21 years after South Africa’s 1994 elections: Have we come of age?



International election experts warned that South Africa’s first democratic elections in 1994 would take one to two years to organise.  It was accomplished, against all odds, in four months.  Imperfect, but widely considered and accepted as the will of the South African people, these elections united South Africans while they were waiting in long queues to cast their votes.

It was seven times bigger than any previous election, almost 20 million people voted (half of them for the first time) at 10 500 voting stations, many in deep rural hamlets with no transport, electricity or water and without today’s information and communications technology.  Urban violence, sabotage, bloody clashes between political opponents, even armed invasions tested the Independent Electoral Commission, security forces and those who had crafted a peace deal.  It simply had to be ratified in a general election and 27 April 1994 was cast in stone.

The IEC grew from one staff member, its chairman, Judge Johann Kriegler, in December 1993 to 350 000 election staff on voting days.  A massive voter education drive saw 6 million manuals in 11 languages distributed countrywide to overcome illiteracy:  voter turnout was 86% plus, spoilt ballots were less than 1%.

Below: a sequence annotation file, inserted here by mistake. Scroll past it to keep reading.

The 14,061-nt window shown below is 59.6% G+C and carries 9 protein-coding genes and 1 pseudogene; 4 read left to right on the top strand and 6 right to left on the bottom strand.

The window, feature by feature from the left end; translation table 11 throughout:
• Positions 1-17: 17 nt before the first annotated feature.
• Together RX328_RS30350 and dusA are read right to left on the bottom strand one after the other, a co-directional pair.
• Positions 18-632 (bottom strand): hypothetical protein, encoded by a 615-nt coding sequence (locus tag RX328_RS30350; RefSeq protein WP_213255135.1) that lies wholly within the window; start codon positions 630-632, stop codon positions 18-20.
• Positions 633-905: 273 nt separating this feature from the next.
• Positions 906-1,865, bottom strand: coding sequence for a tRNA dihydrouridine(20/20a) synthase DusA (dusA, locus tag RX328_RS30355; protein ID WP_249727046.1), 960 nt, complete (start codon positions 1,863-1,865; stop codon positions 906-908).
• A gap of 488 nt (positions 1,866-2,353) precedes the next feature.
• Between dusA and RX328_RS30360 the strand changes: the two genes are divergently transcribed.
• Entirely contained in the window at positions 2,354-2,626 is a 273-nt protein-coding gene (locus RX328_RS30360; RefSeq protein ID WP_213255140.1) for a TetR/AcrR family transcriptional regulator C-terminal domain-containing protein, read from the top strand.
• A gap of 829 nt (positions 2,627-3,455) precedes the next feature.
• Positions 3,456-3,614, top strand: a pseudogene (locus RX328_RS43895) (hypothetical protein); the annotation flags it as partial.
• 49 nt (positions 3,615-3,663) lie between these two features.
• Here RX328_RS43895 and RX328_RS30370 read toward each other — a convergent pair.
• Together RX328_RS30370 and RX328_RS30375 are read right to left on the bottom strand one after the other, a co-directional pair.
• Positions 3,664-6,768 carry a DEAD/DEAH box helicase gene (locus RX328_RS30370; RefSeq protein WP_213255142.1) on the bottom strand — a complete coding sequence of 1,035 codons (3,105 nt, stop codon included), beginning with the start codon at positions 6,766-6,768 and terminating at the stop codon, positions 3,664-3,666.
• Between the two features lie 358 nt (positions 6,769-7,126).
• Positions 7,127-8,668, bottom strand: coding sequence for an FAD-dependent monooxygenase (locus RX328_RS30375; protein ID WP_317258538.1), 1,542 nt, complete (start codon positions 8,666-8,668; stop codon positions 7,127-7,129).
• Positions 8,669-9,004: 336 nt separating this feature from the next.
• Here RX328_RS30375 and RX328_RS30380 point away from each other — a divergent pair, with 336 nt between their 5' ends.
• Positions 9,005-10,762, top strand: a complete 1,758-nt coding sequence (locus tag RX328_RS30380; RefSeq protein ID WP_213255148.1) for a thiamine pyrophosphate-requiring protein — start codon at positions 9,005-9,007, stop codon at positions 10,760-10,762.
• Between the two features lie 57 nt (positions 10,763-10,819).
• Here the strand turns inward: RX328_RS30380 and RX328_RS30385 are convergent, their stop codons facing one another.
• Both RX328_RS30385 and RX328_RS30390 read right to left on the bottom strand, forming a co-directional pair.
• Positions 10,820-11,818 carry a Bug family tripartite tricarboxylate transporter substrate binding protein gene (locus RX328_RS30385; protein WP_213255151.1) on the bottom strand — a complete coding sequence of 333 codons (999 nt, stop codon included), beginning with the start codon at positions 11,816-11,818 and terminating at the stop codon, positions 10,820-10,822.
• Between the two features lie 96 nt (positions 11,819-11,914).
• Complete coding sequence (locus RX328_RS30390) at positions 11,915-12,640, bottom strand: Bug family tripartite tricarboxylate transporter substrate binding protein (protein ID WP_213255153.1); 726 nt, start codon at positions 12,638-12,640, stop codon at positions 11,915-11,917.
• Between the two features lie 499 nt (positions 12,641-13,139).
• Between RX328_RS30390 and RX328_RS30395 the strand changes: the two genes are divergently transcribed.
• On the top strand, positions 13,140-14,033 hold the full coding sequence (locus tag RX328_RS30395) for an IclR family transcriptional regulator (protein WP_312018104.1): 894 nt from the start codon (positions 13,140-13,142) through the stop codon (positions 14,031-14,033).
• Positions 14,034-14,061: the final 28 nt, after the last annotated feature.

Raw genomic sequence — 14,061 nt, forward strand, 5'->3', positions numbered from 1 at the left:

The ’94 election story is about:

·       dark hours when the IEC was hit with surprises and crises

·       superhuman efforts and battle-like logistics to give people that precious chance to vote

·       frustrating, humiliating and tense negotiations with Bophuthatswana and KwaZulu to participate in the ballot and allow electioneering in their territories

·       violence on the East Rand, the Shell House shooting, no-go areas and Operation Access to open them

·       how, in the final stages, Pres. De Klerk was no longer governing and Mr. Mandela was not yet governing leaving the IEC to hold the reins

·       how international media descended on South Africa expecting bloodshed

·       how court action threats by major political parties on the eve of announcing the election results, almost scuppered a national effort

·       how it all worked out.

What did South Africa learn from 1994?

What would it take to rekindle the multi-party leadership and those proud moments?

(Pieter Cronjé was the Director of Media and Public Relations for the Independent Electoral Commission in 1994)